And the spirit which fled from the dwellings of men,
Like a manna-cloud rained round the camp in the glen.
The poem is descriptive of the martyrdom of the saintly John Brown of Priesthill, far up in the mountain wilds of Ayrshire, and closes with these vigorous stanzas put into the mouth of his new-made widow, and spoken by her to Claverhouse, as he rode away and left her alone in that wild and lonely desert, with the bloody corpse of her murdered husband and her two terror-stricken babes; and we commend them to those hardly less heartless writers, who, in our day have set themselves to whitewash this the most dastardly ruffian that ever bore a sword or commanded a troop, and from whose blood-crimsoned hands all the waters of Helicon could not wash away a single stain:
Thou friendless, forsaken, hast left me and mine,
Yet my lot is a bless'd one, when balanc'd with thine.
With the viper remorse on thy vitals to prey,
And the blood on thy hands that will ne'er wash away.
Thy name shall be wafted to far future time,
A proverb for cruelty, cursing, and crime;
Thy dark picture, painted in blood shall remain
While the heather waves green o'er the graves of the slain.
Thy glory shall wither; its wreaths have been gain'd
By the slaughter of shepherds thy sword who disdained—
That sword thou hast drawn on thy country for hire;
And the title it brings shall in blackness expire.
Thy name shall be Claver'se, the blood-thirsty Scot,
The godly, the guiltless, the grey-haired who shot.
Round my Brown's bloody brow glory's garlands shall wave,
When the muse marketh "murderer" over thy grave.
THE CAMERONIAN'S DREAM.
In a dream of the night I was wafted away
To the moorland of mist where the martyrs lay;
Where Cameron's sword and his Bible are seen,
Engraved on the stone where the heather grows green.
'Twas a dream of those ages of darkness and blood,
When the minister's home was the mountain and wood;
When in Wellwood's dark moorlands the standard of Zion,
All bloody and torn, 'mong the heather was lying.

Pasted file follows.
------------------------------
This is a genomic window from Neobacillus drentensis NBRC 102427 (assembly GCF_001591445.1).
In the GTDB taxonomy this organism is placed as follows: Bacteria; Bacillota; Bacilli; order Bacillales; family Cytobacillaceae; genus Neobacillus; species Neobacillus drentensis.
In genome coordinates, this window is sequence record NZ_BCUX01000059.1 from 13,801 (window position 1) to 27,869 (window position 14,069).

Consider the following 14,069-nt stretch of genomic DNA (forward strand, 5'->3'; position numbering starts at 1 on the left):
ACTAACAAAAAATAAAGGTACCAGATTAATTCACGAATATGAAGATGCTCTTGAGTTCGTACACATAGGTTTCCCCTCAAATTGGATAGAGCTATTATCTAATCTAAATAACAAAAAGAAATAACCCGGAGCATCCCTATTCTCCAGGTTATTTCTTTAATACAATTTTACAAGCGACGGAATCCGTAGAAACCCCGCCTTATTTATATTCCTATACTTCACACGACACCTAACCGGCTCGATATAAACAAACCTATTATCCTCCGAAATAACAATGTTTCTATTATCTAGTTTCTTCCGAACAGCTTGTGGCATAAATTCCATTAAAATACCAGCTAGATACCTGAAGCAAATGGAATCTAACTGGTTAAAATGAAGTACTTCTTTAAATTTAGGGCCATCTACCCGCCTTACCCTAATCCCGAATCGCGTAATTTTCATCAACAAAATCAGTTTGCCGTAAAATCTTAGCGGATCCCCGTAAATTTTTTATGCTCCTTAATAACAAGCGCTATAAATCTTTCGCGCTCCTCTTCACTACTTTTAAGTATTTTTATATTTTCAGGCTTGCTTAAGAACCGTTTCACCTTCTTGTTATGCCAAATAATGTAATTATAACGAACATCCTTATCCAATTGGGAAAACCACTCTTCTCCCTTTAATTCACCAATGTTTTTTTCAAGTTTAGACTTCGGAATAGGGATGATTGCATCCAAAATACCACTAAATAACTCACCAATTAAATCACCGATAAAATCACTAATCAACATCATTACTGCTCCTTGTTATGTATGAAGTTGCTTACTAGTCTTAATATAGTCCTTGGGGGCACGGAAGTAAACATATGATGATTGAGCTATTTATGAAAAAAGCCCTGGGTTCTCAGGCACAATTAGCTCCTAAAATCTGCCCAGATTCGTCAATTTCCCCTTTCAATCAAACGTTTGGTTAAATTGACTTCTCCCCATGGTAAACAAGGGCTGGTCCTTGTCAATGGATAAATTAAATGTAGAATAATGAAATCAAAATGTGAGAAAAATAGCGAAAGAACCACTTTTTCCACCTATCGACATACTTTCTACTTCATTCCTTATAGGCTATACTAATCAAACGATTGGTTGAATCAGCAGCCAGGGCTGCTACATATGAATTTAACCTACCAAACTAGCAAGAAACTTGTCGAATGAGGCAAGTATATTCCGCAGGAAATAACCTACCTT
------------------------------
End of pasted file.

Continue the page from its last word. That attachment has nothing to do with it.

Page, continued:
It was morning; and summer's young sun, from the east.
Lay in loving repose on the green mountain's breast.
On Wardlaw and Cairn-Table the clear shining dew
Glistened sheen 'mong the heath-bells and mountain flowers blue.
And far up in heaven in the white sunny cloud,
The song of the lark was melodious and loud;
And in Glenmuir's wild solitudes, lengthened and deep,
Was the whistling of plovers and the bleating of sheep.
And Wellwood's sweet valley breathed music and gladness;
The fresh meadow blooms hung in beauty and redness;
Its daughters were happy to hail the returning,
And drink the delights of green July's bright morning.
But ah! there were hearts cherished far other feelings,
Illumed by the light of prophetic revealings,
Who drank from this scenery of beauty but sorrow,
For they knew that their blood would bedew it to-morrow.
'Twas the few faithful ones who, with Cameron, were lying
Concealed 'mong the mist, where the heath-fowl was crying;
For the horsemen of Earlshall around them were hovering,
And their bridle-reins rang through the thin misty covering.
Their faces grew pale, and their swords were unsheathed,
But the vengeance that darkened their brows was unbreathed;
With eyes raised to Heaven, in meek resignation,
They sang their last song to the God of Salvation.
The hills with the deep mournful music were ringing,
The curlew and plover in concert were singing;
But the melody died 'midst derision and laughter,
As the hosts of ungodly rushed on to the slaughter.
Though in mist and in darkness and fire they were shrouded,
Yet the souls of the righteous stood calm and unclouded;
Their dark eyes flashed lightning, as, proud and unbending,
They stood like the rock which the thunder is rending.
The muskets were flashing; the blue swords were gleaming;
The helmets were cleft, and the red blood was streaming;
The heavens grew dark, and the thunder was rolling,
When in Wellwood's dark moorlands the mighty were falling.
When the righteous had fallen, and the combat had ended,
A chariot of fire through the dark cloud descended.
The drivers were angels on horses of whiteness,
And its burning wheels turned upon axles of brightness.
A seraph unfolded its doors bright and shining.
All dazzling like gold of the seventh refining;
And the souls that came forth out of great tribulation
Have mounted the chariot and steeds of salvation.
On the arch of the rainbow the chariot is gliding;
Through the paths of the thunder the horsemen are riding.
Glide swiftly, bright spirits, the prize is before ye,
A crown never fading, a kingdom of glory!